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. Crews struggle to restore power in ice-covered US northeast

President George W. Bush declared Massachusetts a disaster area late Saturday, unlocking federal aid to supplement local response efforts to the storm which first struck on Thursday with a vicious cold snap.
by Staff Writers
New York (AFP) Dec 14, 2008
Emergency crews struggled Sunday to restore power to hundreds of thousands of homes, after the northeastern United States was sheathed in ice by one of the most vicious winter storms on record.

Utility companies said it may take days to restore power after the ice storm entombed the region in a rock-hard glaze late Thursday, while frigid temperatures sent thousands fleeing to emergency shelters.

As many as 800,000 customers in the states of Maine, Massachusetts, New Hampshire, New York and Vermont were without electricity, US media reported, and states of emergency were in effect across much of the region known as New England.

The storm initially left as many as 1.4 million people without power, energy officials said.

Officials across the region warned that could be more outages as drooping trees and branches shed ice and snap back into their original positions, potentially taking out more power lines.

Meanwhile, relief groups such as the Red Cross were seeking assistance outside New England, including from Canada.

"We are used to cold, and we are used to snow and ice, but this is a storm that is very unique," Lisa Michaud, executive director of the Greater Manchester (New Hampshire) Red Cross, said on Fox.

"We received over an inch of ice on top of rain. It came hard and it came fast and we weren't prepared for it."

Authorities also said it may take several days to restore power throughout the region, because of the sheer number of outages and because of the extent of the devastation, which has made it harder to carry out needed repairs.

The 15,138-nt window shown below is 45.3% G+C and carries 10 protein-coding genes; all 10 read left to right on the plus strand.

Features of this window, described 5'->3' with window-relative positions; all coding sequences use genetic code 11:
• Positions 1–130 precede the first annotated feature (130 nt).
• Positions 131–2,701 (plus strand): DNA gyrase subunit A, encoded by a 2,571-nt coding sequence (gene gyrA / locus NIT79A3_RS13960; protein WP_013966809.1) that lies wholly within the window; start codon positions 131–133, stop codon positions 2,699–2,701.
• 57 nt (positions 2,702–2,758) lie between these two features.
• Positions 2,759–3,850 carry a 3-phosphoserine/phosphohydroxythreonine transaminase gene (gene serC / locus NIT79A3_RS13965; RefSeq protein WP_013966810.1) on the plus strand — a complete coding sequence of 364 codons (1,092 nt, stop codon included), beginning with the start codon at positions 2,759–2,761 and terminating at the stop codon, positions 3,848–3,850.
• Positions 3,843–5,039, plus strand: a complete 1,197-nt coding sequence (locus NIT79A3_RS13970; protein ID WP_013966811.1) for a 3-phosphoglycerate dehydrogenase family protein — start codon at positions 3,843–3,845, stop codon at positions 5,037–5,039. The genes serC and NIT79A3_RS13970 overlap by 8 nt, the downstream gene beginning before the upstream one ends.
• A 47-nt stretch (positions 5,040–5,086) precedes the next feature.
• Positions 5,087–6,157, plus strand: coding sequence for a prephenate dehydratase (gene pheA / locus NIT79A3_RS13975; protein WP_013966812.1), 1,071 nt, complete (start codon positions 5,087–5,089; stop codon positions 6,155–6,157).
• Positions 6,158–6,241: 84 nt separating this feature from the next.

Still, authorities in some areas reported making steady progress. New Hampshire, for example, which reported as many as 322,000 customers without power as of late Friday, said that number had shrunk to about 194,000 by midday Sunday.

The company announced more than 120 additional crews from as far away as Maryland, Ohio, and Canada. In total, Public Service of New Hampshire (PSNH) said more than 500 line and tree crews were working Sunday to restore power.

President George W. Bush declared Massachusetts a disaster area late Saturday, unlocking federal aid to supplement local response efforts to the storm which first struck on Thursday with a vicious cold snap.

The Red Cross said it has opened 19 shelters across New Hampshire, Michaud said.

But even when the immediate emergency has been dealt with, officials said they anticipate longterm effects from the storm.

PSNH said there are a number of areas where the entire electric system must be rebuilt from the ground up and that many higher voltage power lines along main roads will require extensive rebuilding, as will lines damaged in the storm that connect smaller roads and individual homes.

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Major Sumatran quake, tsunami likely in decades: study
Singapore (AFP) Dec 12, 2008
More than one million people on Indonesia's Sumatra island are vulnerable to a massive earthquake and tsunami potentially more destructive than one which struck four years ago, scientists who released a study Friday warned.

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